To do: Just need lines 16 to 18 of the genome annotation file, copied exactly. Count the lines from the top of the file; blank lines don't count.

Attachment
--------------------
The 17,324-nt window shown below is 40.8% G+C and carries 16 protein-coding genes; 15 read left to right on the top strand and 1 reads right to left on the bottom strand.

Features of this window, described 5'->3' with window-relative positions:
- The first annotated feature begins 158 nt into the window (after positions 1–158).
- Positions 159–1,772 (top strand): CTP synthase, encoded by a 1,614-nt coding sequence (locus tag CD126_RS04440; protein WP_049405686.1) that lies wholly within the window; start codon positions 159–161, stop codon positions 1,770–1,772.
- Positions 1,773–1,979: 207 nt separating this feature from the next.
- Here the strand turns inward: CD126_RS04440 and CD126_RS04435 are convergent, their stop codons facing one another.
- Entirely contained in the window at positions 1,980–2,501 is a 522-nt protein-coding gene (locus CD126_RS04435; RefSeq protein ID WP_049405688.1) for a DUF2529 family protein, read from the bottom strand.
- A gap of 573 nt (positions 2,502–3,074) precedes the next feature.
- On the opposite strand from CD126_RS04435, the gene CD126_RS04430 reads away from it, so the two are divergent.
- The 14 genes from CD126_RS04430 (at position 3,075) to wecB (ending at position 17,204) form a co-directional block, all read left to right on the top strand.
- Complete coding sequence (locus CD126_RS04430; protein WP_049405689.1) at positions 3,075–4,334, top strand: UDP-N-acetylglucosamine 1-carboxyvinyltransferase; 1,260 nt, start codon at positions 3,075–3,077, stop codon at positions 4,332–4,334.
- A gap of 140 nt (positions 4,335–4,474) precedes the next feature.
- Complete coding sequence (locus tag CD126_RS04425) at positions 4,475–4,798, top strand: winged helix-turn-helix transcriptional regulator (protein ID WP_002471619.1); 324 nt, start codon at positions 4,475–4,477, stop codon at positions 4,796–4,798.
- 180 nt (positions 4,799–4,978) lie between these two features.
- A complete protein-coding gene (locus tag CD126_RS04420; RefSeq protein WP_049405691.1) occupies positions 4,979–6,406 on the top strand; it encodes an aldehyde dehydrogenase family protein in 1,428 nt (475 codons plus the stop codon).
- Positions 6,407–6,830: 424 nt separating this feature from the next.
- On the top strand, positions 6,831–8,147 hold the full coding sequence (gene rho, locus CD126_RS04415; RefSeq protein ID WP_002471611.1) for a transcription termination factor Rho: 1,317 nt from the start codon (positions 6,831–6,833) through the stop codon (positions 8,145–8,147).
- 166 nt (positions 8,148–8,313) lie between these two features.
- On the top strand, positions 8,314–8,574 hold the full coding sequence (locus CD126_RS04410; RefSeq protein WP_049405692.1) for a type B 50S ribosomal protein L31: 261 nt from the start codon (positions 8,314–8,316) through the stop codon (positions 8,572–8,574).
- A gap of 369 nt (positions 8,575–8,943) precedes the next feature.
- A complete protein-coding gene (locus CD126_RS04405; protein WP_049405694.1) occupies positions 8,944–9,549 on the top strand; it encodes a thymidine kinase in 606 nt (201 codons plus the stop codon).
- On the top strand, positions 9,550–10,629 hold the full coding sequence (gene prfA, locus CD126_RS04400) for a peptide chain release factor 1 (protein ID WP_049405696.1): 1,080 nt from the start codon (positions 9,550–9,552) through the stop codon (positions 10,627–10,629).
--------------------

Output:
- Positions 6,407–6,830: 424 nt separating this feature from the next.
- On the top strand, positions 6,831–8,147 hold the full coding sequence (gene rho, locus CD126_RS04415; RefSeq protein ID WP_002471611.1) for a transcription termination factor Rho: 1,317 nt from the start codon (positions 6,831–6,833) through the stop codon (positions 8,145–8,147).
- 166 nt (positions 8,148–8,313) lie between these two features.